Grade Two, Fall Leaves Continued . . .

Fall Leaf Paintings: Using the Branching Vein Structure in a Painting

Tempera Paint on White Paper

Listening to the rain today, trickling down the gutters, pattering on the roof, whooshing under passing car tires--I enjoy the sounds of rain as much as the look of rain and as I sit here writing, the sound of rain reminds me of one reason why I love water-based paints and being in the classroom with students while they paint: it's the sound . . . the sound of brushes swishing in the water containers. A gentle, slightly bubbly, rippely, splashy sound. And while I'm on the subject of sound . . . the other wonderful sound in the art classroom: a room full of students drawing with crayons on paper is like the sound of rain falling on the roof.


On to why thoughts about the sounds of painting are on my mind . . . the second grade students just finished their first painting of the school year. The students explored using the branching vein structure of leaves to create a painting with the tempera cakes. (Click here to read more about the leaf unit.) Tempera cakes are similar to watercolors, but because they are made from tempera paint, they can be transparent when watered down and opaque if used thickly.


I picked out a few paintings for you to see here and am putting up more in the hallway by Ms. Julin and Mrs. Papciak's classrooms. As you can see, the paintings are beautiful, bright and show a variety of ways the students interpreted the subject. 

A note of gratitude for the inspiration for this lesson:

As you know from my previous posts, I've been working on starters. I recently came across a book at the library called Painting Your Way Out of a Corner by Barbara Diane Berry. In this book, Berry gives practical exercises to help readers get started on the creative journey through journal painting. I could hardly wait to try one of these exercises with the students. Since the second grade students were working on leaves, Organic Painting/Branching Out on page 75 was the perfect one to try first and so began the fall leaf paintings you see above!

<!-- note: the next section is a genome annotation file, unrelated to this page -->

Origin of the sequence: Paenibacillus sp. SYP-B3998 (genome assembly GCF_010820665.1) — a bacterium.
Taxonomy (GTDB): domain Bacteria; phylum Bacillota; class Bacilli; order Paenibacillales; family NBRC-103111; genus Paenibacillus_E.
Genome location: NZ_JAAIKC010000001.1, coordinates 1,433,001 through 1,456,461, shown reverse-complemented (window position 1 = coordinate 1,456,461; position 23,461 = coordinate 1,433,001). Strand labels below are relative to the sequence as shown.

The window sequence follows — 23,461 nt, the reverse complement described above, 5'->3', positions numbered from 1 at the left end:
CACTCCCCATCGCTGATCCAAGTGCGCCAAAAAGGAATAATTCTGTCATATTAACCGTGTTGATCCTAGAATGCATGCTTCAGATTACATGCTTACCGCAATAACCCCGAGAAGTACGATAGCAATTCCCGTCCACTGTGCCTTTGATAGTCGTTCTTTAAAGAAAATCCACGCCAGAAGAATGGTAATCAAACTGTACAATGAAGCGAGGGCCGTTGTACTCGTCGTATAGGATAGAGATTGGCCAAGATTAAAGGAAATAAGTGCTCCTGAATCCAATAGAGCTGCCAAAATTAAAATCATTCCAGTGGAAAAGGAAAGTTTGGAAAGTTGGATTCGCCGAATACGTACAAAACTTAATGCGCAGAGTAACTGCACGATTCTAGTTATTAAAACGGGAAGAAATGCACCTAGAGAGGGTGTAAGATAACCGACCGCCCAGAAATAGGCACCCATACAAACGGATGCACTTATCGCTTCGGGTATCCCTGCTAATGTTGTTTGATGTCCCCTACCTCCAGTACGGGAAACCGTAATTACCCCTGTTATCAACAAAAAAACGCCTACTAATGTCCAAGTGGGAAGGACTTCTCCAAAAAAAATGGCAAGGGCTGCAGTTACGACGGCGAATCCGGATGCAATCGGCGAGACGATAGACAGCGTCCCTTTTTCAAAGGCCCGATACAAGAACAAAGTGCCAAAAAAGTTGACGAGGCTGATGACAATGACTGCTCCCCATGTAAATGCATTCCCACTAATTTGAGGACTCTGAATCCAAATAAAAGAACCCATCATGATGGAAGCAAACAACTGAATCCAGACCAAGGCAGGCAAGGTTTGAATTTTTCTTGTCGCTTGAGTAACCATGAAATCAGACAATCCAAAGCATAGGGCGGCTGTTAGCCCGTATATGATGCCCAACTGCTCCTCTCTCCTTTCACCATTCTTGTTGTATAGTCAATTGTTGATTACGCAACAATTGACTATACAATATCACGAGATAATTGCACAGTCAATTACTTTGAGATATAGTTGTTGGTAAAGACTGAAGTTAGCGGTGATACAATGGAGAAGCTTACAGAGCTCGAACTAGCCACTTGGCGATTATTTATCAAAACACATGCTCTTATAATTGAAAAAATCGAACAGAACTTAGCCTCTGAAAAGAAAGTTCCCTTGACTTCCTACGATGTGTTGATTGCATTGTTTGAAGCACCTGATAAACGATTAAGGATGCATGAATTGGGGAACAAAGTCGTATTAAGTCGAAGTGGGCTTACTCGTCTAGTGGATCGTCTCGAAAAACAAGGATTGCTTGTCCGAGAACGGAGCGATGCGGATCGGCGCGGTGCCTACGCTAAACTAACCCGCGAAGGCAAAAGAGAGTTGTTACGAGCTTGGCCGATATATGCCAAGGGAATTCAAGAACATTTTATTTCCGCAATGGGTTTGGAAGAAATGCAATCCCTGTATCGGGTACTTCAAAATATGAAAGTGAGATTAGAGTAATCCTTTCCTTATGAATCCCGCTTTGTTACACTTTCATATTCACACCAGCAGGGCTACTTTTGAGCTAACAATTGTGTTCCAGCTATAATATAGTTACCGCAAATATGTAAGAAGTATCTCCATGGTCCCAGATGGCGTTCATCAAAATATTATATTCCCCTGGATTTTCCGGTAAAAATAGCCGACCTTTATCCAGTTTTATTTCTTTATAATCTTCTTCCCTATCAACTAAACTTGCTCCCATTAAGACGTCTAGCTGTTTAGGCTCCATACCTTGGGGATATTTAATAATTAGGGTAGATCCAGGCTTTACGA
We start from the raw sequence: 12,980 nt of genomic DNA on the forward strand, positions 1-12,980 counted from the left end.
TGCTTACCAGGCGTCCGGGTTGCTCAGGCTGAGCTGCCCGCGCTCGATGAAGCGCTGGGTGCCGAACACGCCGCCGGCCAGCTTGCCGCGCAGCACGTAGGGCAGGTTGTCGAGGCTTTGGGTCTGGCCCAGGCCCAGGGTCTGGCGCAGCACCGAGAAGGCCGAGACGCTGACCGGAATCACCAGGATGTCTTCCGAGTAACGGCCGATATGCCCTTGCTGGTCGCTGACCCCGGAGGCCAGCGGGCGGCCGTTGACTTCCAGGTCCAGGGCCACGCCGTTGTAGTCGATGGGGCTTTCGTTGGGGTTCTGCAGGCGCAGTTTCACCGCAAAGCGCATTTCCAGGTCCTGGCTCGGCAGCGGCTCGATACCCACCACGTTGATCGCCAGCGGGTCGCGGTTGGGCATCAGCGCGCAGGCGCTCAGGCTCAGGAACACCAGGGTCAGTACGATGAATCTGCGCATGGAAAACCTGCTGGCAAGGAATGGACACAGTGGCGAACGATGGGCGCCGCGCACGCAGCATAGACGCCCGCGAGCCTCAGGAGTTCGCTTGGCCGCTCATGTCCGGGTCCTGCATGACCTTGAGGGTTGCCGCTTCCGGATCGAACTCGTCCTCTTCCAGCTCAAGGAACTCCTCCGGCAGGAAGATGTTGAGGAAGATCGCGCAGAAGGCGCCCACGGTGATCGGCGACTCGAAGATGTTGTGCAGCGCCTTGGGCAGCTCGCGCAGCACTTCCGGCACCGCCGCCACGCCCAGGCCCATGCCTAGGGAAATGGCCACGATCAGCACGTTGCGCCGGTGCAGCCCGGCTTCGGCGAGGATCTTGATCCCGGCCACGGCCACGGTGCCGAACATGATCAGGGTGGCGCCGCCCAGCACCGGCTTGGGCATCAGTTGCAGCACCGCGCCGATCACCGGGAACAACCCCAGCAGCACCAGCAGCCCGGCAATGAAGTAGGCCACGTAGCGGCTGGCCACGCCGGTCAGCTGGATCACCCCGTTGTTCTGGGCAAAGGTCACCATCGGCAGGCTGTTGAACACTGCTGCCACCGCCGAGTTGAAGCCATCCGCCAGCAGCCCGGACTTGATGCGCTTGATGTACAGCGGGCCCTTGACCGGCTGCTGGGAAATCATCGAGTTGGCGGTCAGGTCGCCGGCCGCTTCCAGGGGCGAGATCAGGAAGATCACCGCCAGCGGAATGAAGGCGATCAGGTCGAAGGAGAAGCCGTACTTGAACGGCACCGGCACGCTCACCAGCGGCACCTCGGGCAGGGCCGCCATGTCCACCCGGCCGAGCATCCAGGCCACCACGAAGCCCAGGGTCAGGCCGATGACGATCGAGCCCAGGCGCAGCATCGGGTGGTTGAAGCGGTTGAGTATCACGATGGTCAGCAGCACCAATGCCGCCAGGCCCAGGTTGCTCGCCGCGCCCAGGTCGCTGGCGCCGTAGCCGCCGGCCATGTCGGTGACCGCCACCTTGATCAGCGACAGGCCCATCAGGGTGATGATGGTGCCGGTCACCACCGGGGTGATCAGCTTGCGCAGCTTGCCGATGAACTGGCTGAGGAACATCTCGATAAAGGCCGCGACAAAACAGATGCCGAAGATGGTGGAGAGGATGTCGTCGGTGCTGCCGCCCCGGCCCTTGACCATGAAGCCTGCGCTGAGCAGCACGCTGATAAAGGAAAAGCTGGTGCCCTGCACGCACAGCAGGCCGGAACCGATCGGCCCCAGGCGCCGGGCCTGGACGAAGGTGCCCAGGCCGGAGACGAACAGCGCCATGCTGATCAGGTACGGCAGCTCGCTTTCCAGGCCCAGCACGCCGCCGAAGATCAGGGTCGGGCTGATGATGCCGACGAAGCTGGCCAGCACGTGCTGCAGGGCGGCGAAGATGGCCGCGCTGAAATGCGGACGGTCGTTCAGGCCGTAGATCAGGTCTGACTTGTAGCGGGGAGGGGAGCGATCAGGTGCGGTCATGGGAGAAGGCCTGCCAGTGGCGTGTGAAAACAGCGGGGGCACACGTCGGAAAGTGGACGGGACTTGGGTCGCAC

A little bit about the starter and painting techniques . . .

The paintings were completed in three class sessions so students could experience painting next to and over the dry paint colors. The black paint lines were done the first day and the color was added the next two class sessions. In this way, students experienced wet-on-wet and wet-on-dry.

The starter for this painting was the black paint branching structure. I demo'd possible brush and paint techniques students might use while painting but left it up to them to make their own decisions on whether to use the techniques or not or use the branching structure as demo'd or not. The only 'must do' was to cover the entire surface of the paper with paint (no white paper left showing.) But as you might notice in the last painting above, this student left some white paper showing with great effect . . . so much for the 'must do'! How can I argue with 'breaking the rule' when it is accomplished in such a lovely, lively, thoughtful way!

In the demo prior to setting students off to paint, students observed:

  • Using a wet brush to draw a branching structure in black paint and how to keep the brush wet with a pointed tip
  • Lightly touching the brush tip to the paper to make dots, pressing down for larger ovals, brushing in larger areas of color and wet-on-wet effects
  • Swishing to rinse and wiping on the side of the water container
  • Swishing a wet brush on the tempera cakes to wet the cake and pick up paint

To look at and think about at home with your child:

Soon the leaves will drop revealing the branches of trees in our neighborhood. Take a look at the bare branches . . . isn't it interesting that the veins in the leaves have a branching structure and so do the branches on the trees?